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A controversial BBC documentary suggests Jesus was a Buddhist monk

The most famous person in human history was Jesus. His life, teachings, crucifixion and resurrection form the very basis of Christianity, yet scholars and historians have consistently called into doubt much of that basis.

A BBC documentary called Did Jesus Die? addresses many unanswered questions that arises from the biblical version of historical events in the time Jesus lived. The documentary explores the possibility that Jesus didn’t die, that he was not resurrected, but resuscitated and that he left Israel, traveling either with Mary Magdalene to the South of France or back to India.

Did Jesus really die on the cross?

Would a man die after only six hours on the cross? Was Jesus drugged? What really happened in the tomb? These are the questions that have occupied many scholars over the centuries.

That Jesus might not have died on the cross is a very explosive idea for Christians, but according to scholars, it’s hard to find solid historical evidence and the four gospels all tell different stories. In the earliest versions of the earliest gospel Mark, there are no resurrection appearances at all; the gospel simply end with the discovery of an empty tomb; the last verses that do contain a resurrection story were added 200 years later.

Mathew and Luke do have resurrection appearances but they don’t agree on the details.

What the yearly voluntary crucifixions teach us

We can learn from current re-enactments of the crucifixion that takes place every year in the Philippines that people don’t die within six hours of being crucified. What actually happens is that the person dies of suffocation, because it’s hard to breathe without supporting your weight with your legs. Yet, the Gospels all agree that Jesus died after only four to six hours.

Why did he die so quickly and why were so many herbs taken into the tomb? The herbs were aloes, which have healing properties, so did they help to revive Jesus?

If Jesus survived the crucifixion, he would still have been a condemned man. The gospels do tell of his being taken up into heaven, but again this version of events doesn’t appear in the original form of the gospel of Mark and was also added 200 years later.

South of France?

One theory is that he may have followed or traveled with Mary Magdalene to the south of France, but France would have been an unlikely choice, as France was a Roman colony and a condemned man’s first priority would have been to escape from the Romans.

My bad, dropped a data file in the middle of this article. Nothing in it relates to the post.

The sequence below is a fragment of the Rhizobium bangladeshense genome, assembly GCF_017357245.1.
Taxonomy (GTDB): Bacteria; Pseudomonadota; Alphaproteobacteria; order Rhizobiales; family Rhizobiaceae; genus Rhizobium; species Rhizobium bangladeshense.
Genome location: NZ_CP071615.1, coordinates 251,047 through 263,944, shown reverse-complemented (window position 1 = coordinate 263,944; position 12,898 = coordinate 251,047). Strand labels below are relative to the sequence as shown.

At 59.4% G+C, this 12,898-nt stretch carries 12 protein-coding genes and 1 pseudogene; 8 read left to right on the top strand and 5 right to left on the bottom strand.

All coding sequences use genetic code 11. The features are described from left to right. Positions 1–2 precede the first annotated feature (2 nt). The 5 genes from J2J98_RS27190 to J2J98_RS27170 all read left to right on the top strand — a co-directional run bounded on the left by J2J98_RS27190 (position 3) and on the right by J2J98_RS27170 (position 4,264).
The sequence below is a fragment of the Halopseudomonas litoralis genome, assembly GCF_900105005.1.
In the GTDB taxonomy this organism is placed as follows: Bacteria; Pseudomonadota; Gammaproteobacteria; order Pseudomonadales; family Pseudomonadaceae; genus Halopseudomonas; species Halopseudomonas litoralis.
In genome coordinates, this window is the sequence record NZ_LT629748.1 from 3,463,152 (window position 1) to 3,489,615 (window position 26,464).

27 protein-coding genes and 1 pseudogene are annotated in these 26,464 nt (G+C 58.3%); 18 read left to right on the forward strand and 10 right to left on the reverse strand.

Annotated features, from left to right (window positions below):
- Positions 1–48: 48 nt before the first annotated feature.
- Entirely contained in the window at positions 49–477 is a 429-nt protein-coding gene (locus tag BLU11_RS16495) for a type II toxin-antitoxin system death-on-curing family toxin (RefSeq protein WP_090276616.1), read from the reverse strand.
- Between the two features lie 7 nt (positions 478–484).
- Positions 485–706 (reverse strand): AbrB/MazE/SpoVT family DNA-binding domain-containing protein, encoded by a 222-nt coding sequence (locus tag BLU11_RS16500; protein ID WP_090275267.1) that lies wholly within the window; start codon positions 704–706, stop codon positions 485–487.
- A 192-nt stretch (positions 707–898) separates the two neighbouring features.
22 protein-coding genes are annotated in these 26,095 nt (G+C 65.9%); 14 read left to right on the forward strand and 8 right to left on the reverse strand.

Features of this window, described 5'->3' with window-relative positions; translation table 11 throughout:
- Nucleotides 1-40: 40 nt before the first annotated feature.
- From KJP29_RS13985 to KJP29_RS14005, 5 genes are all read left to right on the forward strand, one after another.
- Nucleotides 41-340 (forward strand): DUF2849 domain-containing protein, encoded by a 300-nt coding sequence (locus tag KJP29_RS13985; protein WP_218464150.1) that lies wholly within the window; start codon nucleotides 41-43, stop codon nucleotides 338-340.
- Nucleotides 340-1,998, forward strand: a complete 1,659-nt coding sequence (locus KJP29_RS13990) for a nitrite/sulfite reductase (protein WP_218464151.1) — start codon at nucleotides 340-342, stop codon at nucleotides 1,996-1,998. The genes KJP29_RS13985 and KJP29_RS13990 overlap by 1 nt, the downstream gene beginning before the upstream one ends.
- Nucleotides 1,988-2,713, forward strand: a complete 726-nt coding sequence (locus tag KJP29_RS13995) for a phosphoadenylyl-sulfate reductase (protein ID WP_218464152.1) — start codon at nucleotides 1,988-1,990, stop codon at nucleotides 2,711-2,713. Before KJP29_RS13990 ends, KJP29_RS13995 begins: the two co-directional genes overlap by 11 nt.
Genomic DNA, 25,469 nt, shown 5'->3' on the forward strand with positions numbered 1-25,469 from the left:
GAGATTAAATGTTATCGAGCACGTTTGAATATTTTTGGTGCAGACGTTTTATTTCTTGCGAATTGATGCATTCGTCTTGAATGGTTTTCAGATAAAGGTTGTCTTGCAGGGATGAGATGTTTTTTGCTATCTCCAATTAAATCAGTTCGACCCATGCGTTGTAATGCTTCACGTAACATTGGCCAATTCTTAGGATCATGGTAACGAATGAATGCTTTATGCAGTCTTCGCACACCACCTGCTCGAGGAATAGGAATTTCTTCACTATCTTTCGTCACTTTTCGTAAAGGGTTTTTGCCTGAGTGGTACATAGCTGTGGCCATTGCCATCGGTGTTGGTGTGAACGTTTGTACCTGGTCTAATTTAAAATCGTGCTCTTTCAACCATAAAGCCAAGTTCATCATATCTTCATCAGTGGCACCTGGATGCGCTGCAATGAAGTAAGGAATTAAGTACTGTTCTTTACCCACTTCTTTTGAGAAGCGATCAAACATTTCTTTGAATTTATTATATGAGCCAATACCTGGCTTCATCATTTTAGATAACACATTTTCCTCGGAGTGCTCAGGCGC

He would have to leave the territory and where would he go? Traveling east would have made sense. It would have been in the opposite direction of the Roman Empire and it would have been easy to leave Israel by sea or land on the silk route or the spice route.

Did he perhaps return to where some speculates he came from – to India?

The three wise men from the East

The documentary posits the possibility that the three wise men were Buddhist monks who had traveled to Israel in search of the next Lama, which they believed to be the baby born as Jesus.

In Buddhist tradition, when a Lama dies, wise men consult the stars and set off on a long journey to find the infant who is the incarnation of the Lama.

The possibility that Jesus could have been taken to India as a child and taught as a Buddhist is borne out by the discovery made by explorer Nicolas Notovitch who traveled extensively throughout India, Tibet, and Afghanistan in 1887.

Jesus was a Buddhist monk

Monks at the Tibetan Buddhist Monastery of Hemis in the city of Leh showed Notovitch two large yellowed volumes of a document written in Tibetan, entitled The Life of Saint Issa. The document tells the story of a child named Jesus (i.e. Issa = “son of God”) born in the first century to a poor family in Israel.

Jesus was referred to as “the son of God” by the Vedic scholars who tutored him in the sacred Buddhist texts from the age of 13 to 29, exactly the time that we have no Biblical, Western, or Middle Eastern record of Jesus in Palestine. This time is known as “The Lost Years”.

Life in Kashmir?

There is a tribe in Kashmir who claim to be descendants of the Lost Tribes of Israel, and they claim that Jesus returned to them in his thirties and lived among them till his eighties. According to this tribe, he was known as Yuzasaf, which translates to ‘leader of the healed’, and ‘the shepherd’.

The documentary is very controversial and will certainly upset Christians, but it is not sensationalist. It is worth watching, if only for historical interest.

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Written by Clifton Kopp

Welcome to my writings on Ideapod! I'm a bit of a "polymath" in that I like writing about many different things. Often I'm learning from the process of writing. I hope you enjoy, and please leave a comment on one of my articles.

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